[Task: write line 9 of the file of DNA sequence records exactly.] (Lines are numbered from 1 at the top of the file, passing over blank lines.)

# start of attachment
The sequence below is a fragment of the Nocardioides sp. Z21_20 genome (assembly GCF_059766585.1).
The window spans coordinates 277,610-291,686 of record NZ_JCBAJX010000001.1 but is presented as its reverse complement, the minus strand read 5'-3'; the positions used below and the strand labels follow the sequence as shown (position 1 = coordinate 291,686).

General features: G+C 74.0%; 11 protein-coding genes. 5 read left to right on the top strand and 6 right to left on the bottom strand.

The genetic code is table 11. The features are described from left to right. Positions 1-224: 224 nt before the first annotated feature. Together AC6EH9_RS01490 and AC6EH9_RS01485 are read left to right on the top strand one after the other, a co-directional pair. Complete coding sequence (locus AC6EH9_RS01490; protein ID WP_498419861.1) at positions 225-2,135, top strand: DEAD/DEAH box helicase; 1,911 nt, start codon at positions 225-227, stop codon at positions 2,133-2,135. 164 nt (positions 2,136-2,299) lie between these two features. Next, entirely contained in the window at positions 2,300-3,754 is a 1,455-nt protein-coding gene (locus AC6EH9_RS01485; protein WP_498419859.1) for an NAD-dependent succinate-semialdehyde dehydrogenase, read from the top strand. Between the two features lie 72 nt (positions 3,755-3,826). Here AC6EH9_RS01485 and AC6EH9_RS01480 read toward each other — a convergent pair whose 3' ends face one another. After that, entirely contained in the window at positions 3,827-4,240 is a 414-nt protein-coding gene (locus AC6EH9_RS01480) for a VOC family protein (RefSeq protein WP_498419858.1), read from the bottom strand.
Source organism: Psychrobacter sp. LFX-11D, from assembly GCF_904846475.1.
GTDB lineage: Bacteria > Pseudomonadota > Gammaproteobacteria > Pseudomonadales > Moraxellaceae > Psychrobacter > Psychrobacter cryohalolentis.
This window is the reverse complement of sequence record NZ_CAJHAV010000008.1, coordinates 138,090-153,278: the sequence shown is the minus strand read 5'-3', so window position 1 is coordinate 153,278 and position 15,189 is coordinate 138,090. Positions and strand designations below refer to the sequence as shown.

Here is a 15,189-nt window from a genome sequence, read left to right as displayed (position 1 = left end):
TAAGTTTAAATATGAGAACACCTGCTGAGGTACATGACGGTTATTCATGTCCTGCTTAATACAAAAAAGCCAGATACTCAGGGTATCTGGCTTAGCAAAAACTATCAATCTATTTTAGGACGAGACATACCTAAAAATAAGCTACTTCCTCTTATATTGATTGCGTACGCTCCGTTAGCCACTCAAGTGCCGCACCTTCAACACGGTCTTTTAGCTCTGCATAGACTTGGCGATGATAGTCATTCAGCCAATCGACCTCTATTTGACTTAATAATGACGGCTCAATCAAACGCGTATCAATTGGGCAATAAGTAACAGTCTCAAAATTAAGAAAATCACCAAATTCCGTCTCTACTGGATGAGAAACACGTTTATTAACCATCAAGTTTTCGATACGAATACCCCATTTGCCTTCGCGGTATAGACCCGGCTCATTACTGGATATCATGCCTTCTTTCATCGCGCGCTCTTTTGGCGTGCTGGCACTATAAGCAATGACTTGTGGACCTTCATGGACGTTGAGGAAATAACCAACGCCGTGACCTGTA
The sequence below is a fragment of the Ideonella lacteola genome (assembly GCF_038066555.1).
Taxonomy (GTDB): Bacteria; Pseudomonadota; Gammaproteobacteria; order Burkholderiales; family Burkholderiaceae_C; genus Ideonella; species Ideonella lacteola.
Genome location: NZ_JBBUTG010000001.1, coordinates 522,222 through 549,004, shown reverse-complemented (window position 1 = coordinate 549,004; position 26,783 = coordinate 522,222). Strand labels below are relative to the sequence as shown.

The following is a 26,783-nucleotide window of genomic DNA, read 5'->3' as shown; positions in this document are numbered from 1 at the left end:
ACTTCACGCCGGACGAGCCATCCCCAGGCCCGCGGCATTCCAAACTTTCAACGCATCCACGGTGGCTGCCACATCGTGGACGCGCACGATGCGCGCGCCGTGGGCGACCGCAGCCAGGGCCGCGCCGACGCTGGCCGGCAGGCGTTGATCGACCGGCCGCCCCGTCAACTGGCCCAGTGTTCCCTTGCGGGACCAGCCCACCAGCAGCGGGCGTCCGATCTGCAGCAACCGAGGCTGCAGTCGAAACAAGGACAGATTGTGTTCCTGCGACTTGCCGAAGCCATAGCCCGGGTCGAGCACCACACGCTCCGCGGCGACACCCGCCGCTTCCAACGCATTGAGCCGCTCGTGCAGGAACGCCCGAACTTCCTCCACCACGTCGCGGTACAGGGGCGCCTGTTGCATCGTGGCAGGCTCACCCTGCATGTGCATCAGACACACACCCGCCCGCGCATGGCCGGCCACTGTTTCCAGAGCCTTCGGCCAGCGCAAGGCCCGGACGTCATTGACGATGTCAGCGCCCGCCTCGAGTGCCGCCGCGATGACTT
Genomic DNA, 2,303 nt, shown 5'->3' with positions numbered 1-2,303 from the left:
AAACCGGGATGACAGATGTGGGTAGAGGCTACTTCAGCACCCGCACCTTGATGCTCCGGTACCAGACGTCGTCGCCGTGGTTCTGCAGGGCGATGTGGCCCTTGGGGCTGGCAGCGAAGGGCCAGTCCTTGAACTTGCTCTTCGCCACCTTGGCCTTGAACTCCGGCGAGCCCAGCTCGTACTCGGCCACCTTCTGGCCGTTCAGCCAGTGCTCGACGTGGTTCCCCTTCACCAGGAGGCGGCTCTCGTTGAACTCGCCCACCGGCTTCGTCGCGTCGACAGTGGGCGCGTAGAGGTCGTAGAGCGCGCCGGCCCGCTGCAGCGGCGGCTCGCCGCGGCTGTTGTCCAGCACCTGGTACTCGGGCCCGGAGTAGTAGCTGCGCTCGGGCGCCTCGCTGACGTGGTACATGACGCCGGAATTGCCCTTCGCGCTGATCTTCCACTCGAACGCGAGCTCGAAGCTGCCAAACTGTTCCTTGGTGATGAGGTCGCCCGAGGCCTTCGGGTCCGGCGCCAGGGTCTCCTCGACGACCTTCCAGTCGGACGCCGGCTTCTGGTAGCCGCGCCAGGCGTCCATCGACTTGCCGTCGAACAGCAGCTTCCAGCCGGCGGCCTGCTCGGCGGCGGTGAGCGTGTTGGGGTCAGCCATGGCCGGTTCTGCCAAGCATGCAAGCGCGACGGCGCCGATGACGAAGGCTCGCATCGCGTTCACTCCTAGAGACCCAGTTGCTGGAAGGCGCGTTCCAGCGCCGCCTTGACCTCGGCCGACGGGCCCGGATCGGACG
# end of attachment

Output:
TAAGTTTAAATATGAGAACACCTGCTGAGGTACATGACGGTTATTCATGTCCTGCTTAATACAAAAAAGCCAGATACTCAGGGTATCTGGCTTAGCAAAAACTATCAATCTATTTTAGGACGAGACATACCTAAAAATAAGCTACTTCCTCTTATATTGATTGCGTACGCTCCGTTAGCCACTCAAGTGCCGCACCTTCAACACGGTCTTTTAGCTCTGCATAGACTTGGCGATGATAGTCATTCAGCCAATCGACCTCTATTTGACTTAATAATGACGGCTCAATCAAACGCGTATCAATTGGGCAATAAGTAACAGTCTCAAAATTAAGAAAATCACCAAATTCCGTCTCTACTGGATGAGAAACACGTTTATTAACCATCAAGTTTTCGATACGAATACCCCATTTGCCTTCGCGGTATAGACCCGGCTCATTACTGGATATCATGCCTTCTTTCATCGCGCGCTCTTTTGGCGTGCTGGCACTATAAGCAATGACTTGTGGACCTTCATGGACGTTGAGGAAATAACCAACGCCGTGACCTGTA